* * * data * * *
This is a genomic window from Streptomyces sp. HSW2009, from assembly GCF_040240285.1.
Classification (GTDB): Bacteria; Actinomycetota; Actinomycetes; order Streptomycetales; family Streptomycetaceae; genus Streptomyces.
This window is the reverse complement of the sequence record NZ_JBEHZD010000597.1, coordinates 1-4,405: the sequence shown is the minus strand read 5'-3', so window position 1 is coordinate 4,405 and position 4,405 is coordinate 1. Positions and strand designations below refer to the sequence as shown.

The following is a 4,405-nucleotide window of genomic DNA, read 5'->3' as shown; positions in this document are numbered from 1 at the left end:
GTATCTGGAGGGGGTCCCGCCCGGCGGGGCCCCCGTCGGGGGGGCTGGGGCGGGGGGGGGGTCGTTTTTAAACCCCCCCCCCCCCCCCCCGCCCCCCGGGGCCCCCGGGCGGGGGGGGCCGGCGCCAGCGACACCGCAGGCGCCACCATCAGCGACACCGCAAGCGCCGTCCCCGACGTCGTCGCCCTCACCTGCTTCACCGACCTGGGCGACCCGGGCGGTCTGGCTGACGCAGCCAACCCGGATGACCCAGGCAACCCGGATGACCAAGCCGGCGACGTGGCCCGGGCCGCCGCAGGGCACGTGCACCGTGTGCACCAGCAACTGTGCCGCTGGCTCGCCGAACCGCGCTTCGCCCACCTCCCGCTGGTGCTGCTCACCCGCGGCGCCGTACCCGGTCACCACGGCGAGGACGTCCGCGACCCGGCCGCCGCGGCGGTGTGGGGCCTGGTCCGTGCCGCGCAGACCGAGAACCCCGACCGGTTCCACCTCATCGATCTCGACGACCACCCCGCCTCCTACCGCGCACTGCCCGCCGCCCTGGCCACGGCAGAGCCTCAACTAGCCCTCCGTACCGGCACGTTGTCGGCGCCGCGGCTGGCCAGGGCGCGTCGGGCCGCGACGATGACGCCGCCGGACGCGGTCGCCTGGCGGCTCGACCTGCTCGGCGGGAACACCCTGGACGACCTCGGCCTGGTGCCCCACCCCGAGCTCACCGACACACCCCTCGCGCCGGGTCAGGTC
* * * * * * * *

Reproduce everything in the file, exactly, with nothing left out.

This is a genomic window from Streptomyces sp. HSW2009, from assembly GCF_040240285.1.
Classification (GTDB): Bacteria; Actinomycetota; Actinomycetes; order Streptomycetales; family Streptomycetaceae; genus Streptomyces.
This window is the reverse complement of the sequence record NZ_JBEHZD010000597.1, coordinates 1-4,405: the sequence shown is the minus strand read 5'-3', so window position 1 is coordinate 4,405 and position 4,405 is coordinate 1. Positions and strand designations below refer to the sequence as shown.

The following is a 4,405-nucleotide window of genomic DNA, read 5'->3' as shown; positions in this document are numbered from 1 at the left end:
GTATCTGGAGGGGGTCCCGCCCGGCGGGGCCCCCGTCGGGGGGGCTGGGGCGGGGGGGGGGTCGTTTTTAAACCCCCCCCCCCCCCCCCCGCCCCCCGGGGCCCCCGGGCGGGGGGGGCCGGCGCCAGCGACACCGCAGGCGCCACCATCAGCGACACCGCAAGCGCCGTCCCCGACGTCGTCGCCCTCACCTGCTTCACCGACCTGGGCGACCCGGGCGGTCTGGCTGACGCAGCCAACCCGGATGACCCAGGCAACCCGGATGACCAAGCCGGCGACGTGGCCCGGGCCGCCGCAGGGCACGTGCACCGTGTGCACCAGCAACTGTGCCGCTGGCTCGCCGAACCGCGCTTCGCCCACCTCCCGCTGGTGCTGCTCACCCGCGGCGCCGTACCCGGTCACCACGGCGAGGACGTCCGCGACCCGGCCGCCGCGGCGGTGTGGGGCCTGGTCCGTGCCGCGCAGACCGAGAACCCCGACCGGTTCCACCTCATCGATCTCGACGACCACCCCGCCTCCTACCGCGCACTGCCCGCCGCCCTGGCCACGGCAGAGCCTCAACTAGCCCTCCGTACCGGCACGTTGTCGGCGCCGCGGCTGGCCAGGGCGCGTCGGGCCGCGACGATGACGCCGCCGGACGCGGTCGCCTGGCGGCTCGACCTGCTCGGCGGGAACACCCTGGACGACCTCGGCCTGGTGCCCCACCCCGAGCTCACCGACACACCCCTCGCGCCGGGTCAGGTC